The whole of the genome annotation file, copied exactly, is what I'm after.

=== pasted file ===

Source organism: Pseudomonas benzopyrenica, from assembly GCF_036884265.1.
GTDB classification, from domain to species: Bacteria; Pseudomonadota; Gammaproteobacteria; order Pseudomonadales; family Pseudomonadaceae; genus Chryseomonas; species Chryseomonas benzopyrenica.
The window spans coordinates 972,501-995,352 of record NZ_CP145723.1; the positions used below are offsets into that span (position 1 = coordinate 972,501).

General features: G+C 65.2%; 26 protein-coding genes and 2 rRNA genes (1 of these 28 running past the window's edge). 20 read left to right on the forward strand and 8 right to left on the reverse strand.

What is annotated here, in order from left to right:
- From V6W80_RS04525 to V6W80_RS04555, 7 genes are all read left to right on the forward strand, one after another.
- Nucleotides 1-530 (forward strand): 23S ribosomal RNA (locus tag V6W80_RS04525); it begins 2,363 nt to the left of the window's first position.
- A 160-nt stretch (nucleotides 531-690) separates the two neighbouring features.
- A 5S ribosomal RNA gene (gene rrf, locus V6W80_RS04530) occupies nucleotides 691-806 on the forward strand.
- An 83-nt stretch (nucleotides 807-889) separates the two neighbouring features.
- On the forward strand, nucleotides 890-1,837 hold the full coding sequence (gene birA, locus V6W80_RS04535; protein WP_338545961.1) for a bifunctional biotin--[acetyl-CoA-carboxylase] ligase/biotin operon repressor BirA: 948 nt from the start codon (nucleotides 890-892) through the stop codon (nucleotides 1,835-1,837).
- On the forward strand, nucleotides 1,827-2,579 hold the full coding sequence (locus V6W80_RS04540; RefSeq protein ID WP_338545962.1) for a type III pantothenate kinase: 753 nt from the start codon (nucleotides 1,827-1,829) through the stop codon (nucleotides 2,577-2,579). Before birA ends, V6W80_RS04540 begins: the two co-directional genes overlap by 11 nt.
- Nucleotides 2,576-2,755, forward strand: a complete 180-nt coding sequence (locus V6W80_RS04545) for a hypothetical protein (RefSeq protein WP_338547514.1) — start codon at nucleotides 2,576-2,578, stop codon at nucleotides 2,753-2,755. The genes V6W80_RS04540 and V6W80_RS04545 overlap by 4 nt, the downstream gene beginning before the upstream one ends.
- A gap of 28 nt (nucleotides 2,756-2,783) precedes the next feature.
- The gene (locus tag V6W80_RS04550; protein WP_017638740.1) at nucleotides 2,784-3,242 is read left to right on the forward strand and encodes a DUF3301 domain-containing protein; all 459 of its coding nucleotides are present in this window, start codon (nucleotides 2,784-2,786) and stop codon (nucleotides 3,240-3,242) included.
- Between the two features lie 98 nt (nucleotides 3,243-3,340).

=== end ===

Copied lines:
Source organism: Pseudomonas benzopyrenica, from assembly GCF_036884265.1.
GTDB classification, from domain to species: Bacteria; Pseudomonadota; Gammaproteobacteria; order Pseudomonadales; family Pseudomonadaceae; genus Chryseomonas; species Chryseomonas benzopyrenica.
The window spans coordinates 972,501-995,352 of record NZ_CP145723.1; the positions used below are offsets into that span (position 1 = coordinate 972,501).

General features: G+C 65.2%; 26 protein-coding genes and 2 rRNA genes (1 of these 28 running past the window's edge). 20 read left to right on the forward strand and 8 right to left on the reverse strand.

What is annotated here, in order from left to right:
- From V6W80_RS04525 to V6W80_RS04555, 7 genes are all read left to right on the forward strand, one after another.
- Nucleotides 1-530 (forward strand): 23S ribosomal RNA (locus tag V6W80_RS04525); it begins 2,363 nt to the left of the window's first position.
- A 160-nt stretch (nucleotides 531-690) separates the two neighbouring features.
- A 5S ribosomal RNA gene (gene rrf, locus V6W80_RS04530) occupies nucleotides 691-806 on the forward strand.
- An 83-nt stretch (nucleotides 807-889) separates the two neighbouring features.
- On the forward strand, nucleotides 890-1,837 hold the full coding sequence (gene birA, locus V6W80_RS04535; protein WP_338545961.1) for a bifunctional biotin--[acetyl-CoA-carboxylase] ligase/biotin operon repressor BirA: 948 nt from the start codon (nucleotides 890-892) through the stop codon (nucleotides 1,835-1,837).
- On the forward strand, nucleotides 1,827-2,579 hold the full coding sequence (locus V6W80_RS04540; RefSeq protein ID WP_338545962.1) for a type III pantothenate kinase: 753 nt from the start codon (nucleotides 1,827-1,829) through the stop codon (nucleotides 2,577-2,579). Before birA ends, V6W80_RS04540 begins: the two co-directional genes overlap by 11 nt.
- Nucleotides 2,576-2,755, forward strand: a complete 180-nt coding sequence (locus V6W80_RS04545) for a hypothetical protein (RefSeq protein WP_338547514.1) — start codon at nucleotides 2,576-2,578, stop codon at nucleotides 2,753-2,755. The genes V6W80_RS04540 and V6W80_RS04545 overlap by 4 nt, the downstream gene beginning before the upstream one ends.
- A gap of 28 nt (nucleotides 2,756-2,783) precedes the next feature.
- The gene (locus tag V6W80_RS04550; protein WP_017638740.1) at nucleotides 2,784-3,242 is read left to right on the forward strand and encodes a DUF3301 domain-containing protein; all 459 of its coding nucleotides are present in this window, start codon (nucleotides 2,784-2,786) and stop codon (nucleotides 3,240-3,242) included.
- Between the two features lie 98 nt (nucleotides 3,243-3,340).